You know, reading Jobs (and especially hearing you read from it) was really helpful for me in developing a way to write something like the Unlovable. One thing, in particular, I find really exciting about Jobs is how any dominant voice that is established within its narrative (Schmitt’s, or Dr. Scab’s, say) derails the normal mechanisms of “narrative” so as to make room for, among other things, lots and lots of weird description. The way that these speakers jam their own narrative authority is really cool to me. Similarly (or not), the Unlovable claims the speaking personae of my namesake, Lord Shiva, God of Destruction, and it’s definitely more interested in establishing a kind of “lyrical” or “super-subjective” voice than something like EXTRIGUE was. I wanted to make a poem that doesn’t just execute a kind of “totalizing” or “conceptual” gesture (such as “a poem that is a destruction fantasy,” or “a poem that renders Double Indemnity shot-for-shot”), but instead one that tries to drag that gesture through various other procedures that might be disproportionate to it: like with description, dialogue, or apostrophe. Lord Shiva’s a weird guy, you know. He’s not even all guy. He’s often represented as an autosexual mutant, a bunch of incommensurate body parts cobbled together, male and female, bright blue, and dripping with snakes, and I wanted to animate that, both poetically and pornographically. I’ve recently been reading Robert Glück’s essay collection, Communal Nude, in which he says that pornography is always in search of “structures or roles,” but only ever in order to overwhelm them, and that the effect of this is complete “when the characters become animals themselves, abandoning life’s starched collars.” Much like your dog’s mouth, Aaron, Lord Shiva’s gullet became the perfect place for all kinds of undesirable images to pass through—what it’s like to shower with your dad for instance, or to fist yourself, or to fall in love. I wrote the piece mostly as prose and then cut it up into pentameter, which resulted in lots of ugly line breaks and word breaks. I liked that. And, yep, Troll Thread put the book out as a $4 POD, which you can order from Lulu, or as a $0 PDF which you can download directly from their Tumblr.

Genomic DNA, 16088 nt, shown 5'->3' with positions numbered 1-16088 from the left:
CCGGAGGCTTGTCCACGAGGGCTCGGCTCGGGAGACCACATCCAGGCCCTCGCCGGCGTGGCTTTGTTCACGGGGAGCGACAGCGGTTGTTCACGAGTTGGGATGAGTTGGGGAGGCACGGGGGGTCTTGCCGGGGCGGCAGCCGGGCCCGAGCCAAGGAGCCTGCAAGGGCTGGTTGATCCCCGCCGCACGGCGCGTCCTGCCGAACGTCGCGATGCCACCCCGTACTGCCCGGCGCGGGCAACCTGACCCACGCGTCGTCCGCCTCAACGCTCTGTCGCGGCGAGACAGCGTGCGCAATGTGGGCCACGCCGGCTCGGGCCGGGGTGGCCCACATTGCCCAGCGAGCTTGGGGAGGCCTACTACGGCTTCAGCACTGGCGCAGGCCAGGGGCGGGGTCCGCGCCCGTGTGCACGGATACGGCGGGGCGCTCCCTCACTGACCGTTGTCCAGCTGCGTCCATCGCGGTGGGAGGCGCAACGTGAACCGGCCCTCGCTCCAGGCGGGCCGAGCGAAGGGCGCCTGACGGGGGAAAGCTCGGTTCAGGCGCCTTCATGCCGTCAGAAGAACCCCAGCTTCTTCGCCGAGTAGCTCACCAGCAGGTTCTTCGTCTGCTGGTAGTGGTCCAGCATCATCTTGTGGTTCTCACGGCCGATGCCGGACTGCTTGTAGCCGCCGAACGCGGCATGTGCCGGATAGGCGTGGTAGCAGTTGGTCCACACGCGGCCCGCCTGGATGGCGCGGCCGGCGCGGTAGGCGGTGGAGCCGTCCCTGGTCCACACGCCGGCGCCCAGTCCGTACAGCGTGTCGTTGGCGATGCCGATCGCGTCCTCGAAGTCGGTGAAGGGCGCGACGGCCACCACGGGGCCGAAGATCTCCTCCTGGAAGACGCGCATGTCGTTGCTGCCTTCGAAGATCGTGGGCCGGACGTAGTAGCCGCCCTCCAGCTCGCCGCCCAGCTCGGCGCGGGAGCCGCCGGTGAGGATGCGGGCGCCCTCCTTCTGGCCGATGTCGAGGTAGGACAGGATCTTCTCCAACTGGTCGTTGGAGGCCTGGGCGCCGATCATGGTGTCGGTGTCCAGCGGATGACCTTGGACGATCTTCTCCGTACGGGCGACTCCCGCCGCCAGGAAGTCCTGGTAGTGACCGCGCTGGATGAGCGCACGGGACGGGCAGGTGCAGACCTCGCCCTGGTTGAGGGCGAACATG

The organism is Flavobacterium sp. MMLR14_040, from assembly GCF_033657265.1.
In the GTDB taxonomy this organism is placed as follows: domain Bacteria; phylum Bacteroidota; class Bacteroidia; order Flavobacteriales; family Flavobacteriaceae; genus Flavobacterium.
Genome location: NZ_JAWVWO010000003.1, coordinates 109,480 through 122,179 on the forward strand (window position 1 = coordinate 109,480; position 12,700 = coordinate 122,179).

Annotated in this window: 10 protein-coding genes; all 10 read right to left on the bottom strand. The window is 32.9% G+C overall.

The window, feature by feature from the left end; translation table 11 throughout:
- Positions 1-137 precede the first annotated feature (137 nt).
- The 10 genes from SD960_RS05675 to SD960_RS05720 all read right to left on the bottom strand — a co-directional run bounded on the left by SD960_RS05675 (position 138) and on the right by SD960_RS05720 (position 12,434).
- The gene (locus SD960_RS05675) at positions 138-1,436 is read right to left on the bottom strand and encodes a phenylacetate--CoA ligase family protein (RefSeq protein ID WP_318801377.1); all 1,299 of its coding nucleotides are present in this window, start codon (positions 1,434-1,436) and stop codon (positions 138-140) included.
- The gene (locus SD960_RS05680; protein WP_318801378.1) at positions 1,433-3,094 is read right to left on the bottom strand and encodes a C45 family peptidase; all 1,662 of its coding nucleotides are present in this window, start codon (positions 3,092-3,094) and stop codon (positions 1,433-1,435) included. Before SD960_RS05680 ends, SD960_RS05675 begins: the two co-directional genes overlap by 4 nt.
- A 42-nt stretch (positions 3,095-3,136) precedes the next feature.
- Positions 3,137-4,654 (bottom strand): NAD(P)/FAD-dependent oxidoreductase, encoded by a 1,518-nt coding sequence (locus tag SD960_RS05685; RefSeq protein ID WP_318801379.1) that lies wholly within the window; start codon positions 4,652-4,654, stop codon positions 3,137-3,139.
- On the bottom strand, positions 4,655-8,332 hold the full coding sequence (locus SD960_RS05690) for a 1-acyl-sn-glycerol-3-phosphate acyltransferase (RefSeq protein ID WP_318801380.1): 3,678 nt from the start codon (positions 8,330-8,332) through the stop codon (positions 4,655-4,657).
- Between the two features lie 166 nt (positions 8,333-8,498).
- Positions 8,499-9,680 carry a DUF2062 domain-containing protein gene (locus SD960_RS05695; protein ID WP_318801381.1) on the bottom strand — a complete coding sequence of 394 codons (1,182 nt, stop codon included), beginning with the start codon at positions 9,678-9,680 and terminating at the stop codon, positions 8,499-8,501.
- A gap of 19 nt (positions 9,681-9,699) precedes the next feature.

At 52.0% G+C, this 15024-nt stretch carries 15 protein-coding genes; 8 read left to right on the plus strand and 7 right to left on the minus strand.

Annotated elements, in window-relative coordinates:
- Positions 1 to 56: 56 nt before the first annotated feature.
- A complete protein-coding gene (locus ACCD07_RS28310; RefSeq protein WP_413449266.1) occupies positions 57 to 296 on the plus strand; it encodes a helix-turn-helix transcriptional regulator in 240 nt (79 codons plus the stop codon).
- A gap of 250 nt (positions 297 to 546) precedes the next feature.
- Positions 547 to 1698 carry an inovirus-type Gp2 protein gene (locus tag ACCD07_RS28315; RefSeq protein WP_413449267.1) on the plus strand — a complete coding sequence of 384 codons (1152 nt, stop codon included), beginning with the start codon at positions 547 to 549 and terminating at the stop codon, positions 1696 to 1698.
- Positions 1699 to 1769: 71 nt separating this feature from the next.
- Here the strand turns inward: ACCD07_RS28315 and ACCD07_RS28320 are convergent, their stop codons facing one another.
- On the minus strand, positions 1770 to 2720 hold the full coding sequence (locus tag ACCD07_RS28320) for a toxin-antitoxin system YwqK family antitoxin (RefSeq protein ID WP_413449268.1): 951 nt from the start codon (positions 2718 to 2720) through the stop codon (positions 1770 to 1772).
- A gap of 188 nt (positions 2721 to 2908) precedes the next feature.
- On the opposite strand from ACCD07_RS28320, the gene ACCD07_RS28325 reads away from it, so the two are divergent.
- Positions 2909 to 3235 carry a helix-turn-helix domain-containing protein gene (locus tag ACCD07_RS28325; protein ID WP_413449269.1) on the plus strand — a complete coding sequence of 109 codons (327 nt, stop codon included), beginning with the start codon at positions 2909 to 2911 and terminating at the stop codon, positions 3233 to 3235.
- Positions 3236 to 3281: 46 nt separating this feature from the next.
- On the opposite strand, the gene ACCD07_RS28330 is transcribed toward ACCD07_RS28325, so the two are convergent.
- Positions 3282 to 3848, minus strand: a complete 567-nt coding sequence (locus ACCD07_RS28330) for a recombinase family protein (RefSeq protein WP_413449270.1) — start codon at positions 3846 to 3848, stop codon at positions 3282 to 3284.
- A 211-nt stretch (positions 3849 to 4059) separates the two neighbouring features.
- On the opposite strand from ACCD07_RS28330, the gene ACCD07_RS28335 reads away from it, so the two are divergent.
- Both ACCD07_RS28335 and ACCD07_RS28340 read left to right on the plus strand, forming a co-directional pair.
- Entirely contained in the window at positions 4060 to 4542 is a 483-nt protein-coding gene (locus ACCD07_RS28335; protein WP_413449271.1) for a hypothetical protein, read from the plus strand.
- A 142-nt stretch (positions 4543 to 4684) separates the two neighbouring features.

The work on both of the presses you mention, Troll Thread and Gauss PDF, has always been great for me to learn from and often times great to work against. And I think you’re right about them, that they’ve carved out a space for the distribution of really exciting work that is completely at odds with the ways that other institutions and/or presses that publish capital-P Poetry usually do it. The preciousness of a small-pressed edition (that would go for what, like $16.50?), the money and the actual labor that go into publishing one of those editions, and the residual posturing of literary mastery or genius that those editions help foster are, with these presses, pretty much eliminated. Both TT and GPDF get that poetry’s not really there to make anyone—its makers or its readers—any real capital. Well that’s not entirely true. You can for instance, on Troll Thread, find and print out Money, by Maker. Or, if you too want to start your own poetry press, Joey Yearous-Algozin, co-editor of Troll Thread says Go Ahead, and literally tells you everything you have to do to get it going.
And then there’s Gauss PDF, which I open once a week to find work by young writers and artists that forces me to forget the ways in which I’ve encountered work on Gauss PDF before. I mean, it’s always a free download, sure, but then: how the fuck to listen to a 00:00 second .wav? What to do with a Word file? Or a Google Doc? The experience of visiting Gauss PDF isn’t unlike what visiting PC Music’s soundcloud was once like (a label that came long after Gauss PDF, and has since sold out to a major label), where weird AF tracks with lots of dissimilar styles were uploaded daily, rabidly for a bit, and all for free. As a press, GPDF’s aesthetic is so entirely “hands-off” that I’m forced to establish new rules for what constitutes a work’s necessary autonomy; any rubric that might tell you “how to read” one piece gets entirely fucked up with the next, as Gauss PDF is teeming with work that combats or corrodes the legibility the work it is put next to it in really complex, indeterminate ways.